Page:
Healthy Start probe yields no charges

Paper trail lacking

audit found program mismanaged funds

`There is nothing to act on'

Officials won't say whether investigation has formally ended

April 13, 2000|By Walter F. Roche Jr. | Walter F. Roche Jr.,SUN STAFF

Despite the discovery of millions of dollars in unpaid bills and more than $750,000 in improper expenditures, no criminal charges will be brought in a more than yearlong investigation of a federally funded Baltimore program to help needy pregnant women.

Assistant State's Attorney Elizabeth Ritter confirmed yesterday that she had informed the board of Baltimore's Healthy Start program at a meeting Tuesday of the decision not to seek indictments in the case.

"At this time, we've declined prosecution because there is nothing to act on," Ritter said.

Ritter would not say whether the investigation had formally ended and declined to comment further.

City Health Commissioner Peter L. Beilenson said in an interview that it was "infuriating," but that without a paper trail nothing further can be done. He said it was especially troubling because Baltimore's program has been used as a national model and has produced substantial improvements in caring for pregnant women.

"A small group of people have foisted a scam on this very important program. They are likely to get off scot-free," Beilenson said.

At least three officials involved in the administration of the program were terminated, suspended or transferred, however.

Audit reports released yesterday by city officials in response to a public-records request show that hundreds of bills, many of them to a small group of companies, were paid without proper documentation. In addition, millions of dollars in apparently legitimate bills were never paid.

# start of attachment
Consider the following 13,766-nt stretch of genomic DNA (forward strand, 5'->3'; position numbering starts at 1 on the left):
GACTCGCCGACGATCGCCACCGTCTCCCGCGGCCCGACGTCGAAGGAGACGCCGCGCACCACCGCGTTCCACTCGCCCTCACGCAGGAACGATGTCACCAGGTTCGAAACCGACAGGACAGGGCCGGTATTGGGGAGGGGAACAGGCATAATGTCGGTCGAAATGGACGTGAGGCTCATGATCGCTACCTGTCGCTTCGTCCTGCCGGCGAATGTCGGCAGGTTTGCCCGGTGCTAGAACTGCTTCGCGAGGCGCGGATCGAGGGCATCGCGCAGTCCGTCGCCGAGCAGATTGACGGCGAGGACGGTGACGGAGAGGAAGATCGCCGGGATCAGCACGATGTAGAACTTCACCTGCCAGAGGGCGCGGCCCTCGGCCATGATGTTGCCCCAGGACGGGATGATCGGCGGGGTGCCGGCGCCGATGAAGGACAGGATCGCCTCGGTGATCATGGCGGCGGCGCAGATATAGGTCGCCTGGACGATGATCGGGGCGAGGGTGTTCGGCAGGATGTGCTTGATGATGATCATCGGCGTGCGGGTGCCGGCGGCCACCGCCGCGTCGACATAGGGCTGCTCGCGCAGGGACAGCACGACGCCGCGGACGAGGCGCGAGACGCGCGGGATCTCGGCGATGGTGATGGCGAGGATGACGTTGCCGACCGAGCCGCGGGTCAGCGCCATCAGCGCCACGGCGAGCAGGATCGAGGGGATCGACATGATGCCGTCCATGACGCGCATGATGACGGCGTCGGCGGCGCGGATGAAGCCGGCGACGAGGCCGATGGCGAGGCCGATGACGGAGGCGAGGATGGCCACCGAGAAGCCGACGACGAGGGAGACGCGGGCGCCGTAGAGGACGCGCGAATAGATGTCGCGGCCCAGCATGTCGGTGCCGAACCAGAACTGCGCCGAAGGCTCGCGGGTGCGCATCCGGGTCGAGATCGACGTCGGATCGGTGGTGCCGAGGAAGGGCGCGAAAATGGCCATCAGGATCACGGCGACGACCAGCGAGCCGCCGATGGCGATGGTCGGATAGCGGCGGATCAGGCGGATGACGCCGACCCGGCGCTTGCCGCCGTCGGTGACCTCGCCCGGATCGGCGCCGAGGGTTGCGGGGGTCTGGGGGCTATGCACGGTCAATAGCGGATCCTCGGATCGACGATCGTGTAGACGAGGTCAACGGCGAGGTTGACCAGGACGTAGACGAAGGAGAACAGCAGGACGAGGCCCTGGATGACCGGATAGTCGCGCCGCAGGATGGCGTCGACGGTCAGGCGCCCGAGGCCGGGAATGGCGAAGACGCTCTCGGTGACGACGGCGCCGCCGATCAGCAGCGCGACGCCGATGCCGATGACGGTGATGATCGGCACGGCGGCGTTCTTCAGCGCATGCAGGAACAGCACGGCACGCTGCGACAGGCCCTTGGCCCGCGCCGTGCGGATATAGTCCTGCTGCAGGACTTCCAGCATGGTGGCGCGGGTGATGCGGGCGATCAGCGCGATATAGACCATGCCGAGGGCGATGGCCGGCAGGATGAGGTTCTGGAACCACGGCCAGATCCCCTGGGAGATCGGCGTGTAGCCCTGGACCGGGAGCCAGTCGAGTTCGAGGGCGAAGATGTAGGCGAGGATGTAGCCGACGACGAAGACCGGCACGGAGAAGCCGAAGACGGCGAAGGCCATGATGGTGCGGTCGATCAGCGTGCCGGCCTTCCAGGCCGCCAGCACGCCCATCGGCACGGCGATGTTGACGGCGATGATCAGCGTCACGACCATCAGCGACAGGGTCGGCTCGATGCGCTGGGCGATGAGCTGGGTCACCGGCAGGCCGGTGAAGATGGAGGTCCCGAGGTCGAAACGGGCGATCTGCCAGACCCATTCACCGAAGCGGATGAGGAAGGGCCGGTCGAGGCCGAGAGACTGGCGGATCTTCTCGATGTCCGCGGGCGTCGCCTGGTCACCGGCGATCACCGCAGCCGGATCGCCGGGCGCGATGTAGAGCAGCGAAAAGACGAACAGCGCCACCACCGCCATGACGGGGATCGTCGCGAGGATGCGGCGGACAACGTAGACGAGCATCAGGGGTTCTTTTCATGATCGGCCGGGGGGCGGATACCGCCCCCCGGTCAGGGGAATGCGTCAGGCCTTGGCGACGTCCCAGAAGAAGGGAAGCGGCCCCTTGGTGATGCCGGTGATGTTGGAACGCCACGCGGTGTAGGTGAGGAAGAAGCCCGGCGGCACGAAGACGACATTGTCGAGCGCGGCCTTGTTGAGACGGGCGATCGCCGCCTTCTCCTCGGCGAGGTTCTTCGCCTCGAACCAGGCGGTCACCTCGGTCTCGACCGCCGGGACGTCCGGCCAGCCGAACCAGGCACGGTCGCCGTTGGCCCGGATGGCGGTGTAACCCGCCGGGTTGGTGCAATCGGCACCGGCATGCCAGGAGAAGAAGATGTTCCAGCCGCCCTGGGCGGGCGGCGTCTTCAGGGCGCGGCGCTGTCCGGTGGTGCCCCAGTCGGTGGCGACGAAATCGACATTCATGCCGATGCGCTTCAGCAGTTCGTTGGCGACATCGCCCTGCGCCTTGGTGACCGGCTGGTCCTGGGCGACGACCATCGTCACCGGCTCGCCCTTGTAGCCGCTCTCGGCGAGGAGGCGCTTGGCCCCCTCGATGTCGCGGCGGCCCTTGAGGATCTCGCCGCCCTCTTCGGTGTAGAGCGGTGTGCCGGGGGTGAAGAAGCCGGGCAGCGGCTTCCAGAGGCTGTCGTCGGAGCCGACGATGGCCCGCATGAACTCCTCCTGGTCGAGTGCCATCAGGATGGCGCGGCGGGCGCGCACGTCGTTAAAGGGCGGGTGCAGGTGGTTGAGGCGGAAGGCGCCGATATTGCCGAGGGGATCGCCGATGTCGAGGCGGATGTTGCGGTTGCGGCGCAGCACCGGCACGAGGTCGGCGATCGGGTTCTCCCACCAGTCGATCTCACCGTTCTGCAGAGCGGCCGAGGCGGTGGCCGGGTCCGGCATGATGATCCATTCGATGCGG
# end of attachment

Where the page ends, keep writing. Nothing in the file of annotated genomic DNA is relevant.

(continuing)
Beilenson said that as a result of the unpaid bills, several lawsuits have been filed against Baltimore City Healthy Start, Inc., the nonprofit corporation set up by the city to run the program. Those suits include a claim for about $1.4 million from Johns Hopkins Hospital.

"We discovered dozens of checks that were made out but never mailed because the money wasn't there to cover them. We didn't have the money because the money went elsewhere," Beilenson said. "There clearly was extremely poor management."

Among the abuses noted by Beilenson were excessive purchases of items that might otherwise appear legitimate. The program, he said, paid for thousands and thousands of sticky note pads and "enough diapers to diaper the state of Maryland."

"There was outrageous conduct on the part of some vendors," he said.

In a report prepared for federal officials, city officials said $789,782 had been paid out improperly. In addition, unpaid bills totaling $2.5 million were uncovered in the review.

The audit reports by a private firm cited evidence of duplicate payments, no-bid contracts and "unreasonable and impractical expenditures."

The auditors, like city officials, found cases where checks to vendors were written and recorded but never mailed.

"The held checks resulted in an unrecorded liability of $337,992," the audit states.

Beilenson said that since the problems were uncovered well over a year ago, a new board has been appointed and new administrators installed. Among other things uncovered in the unraveling scandal was that the original board held few if any meetings and that no records of board actions were kept.

Under the new system, Beilenson said, all expenditures, "even for $5," get multiple reviews and he reviews and often questions the payments.

Barbara Squires, who took over as chief operating officer of the program, last year said federal officials have supported the efforts to clean up the program and have required additional reporting and closely monitored the recovery efforts.

"They put us on a short leash," Squires said.

Beilenson said city officials also discovered that annual audits required by the federal government had not been performed. If they had been, he said, the problems would have been detected much sooner.

With criminal actions ruled out, Beilenson said, the new board is considering whether to try to recoup any of the money through civil suits. The legal costs for such an effort could be substantial, he said.

Among the expenditures questioned in the audits were payments of $273,943 to Qualls Office Supplies of Baltimore. Tyrone Qualls, who owns the business, did not respond to a request for comment.

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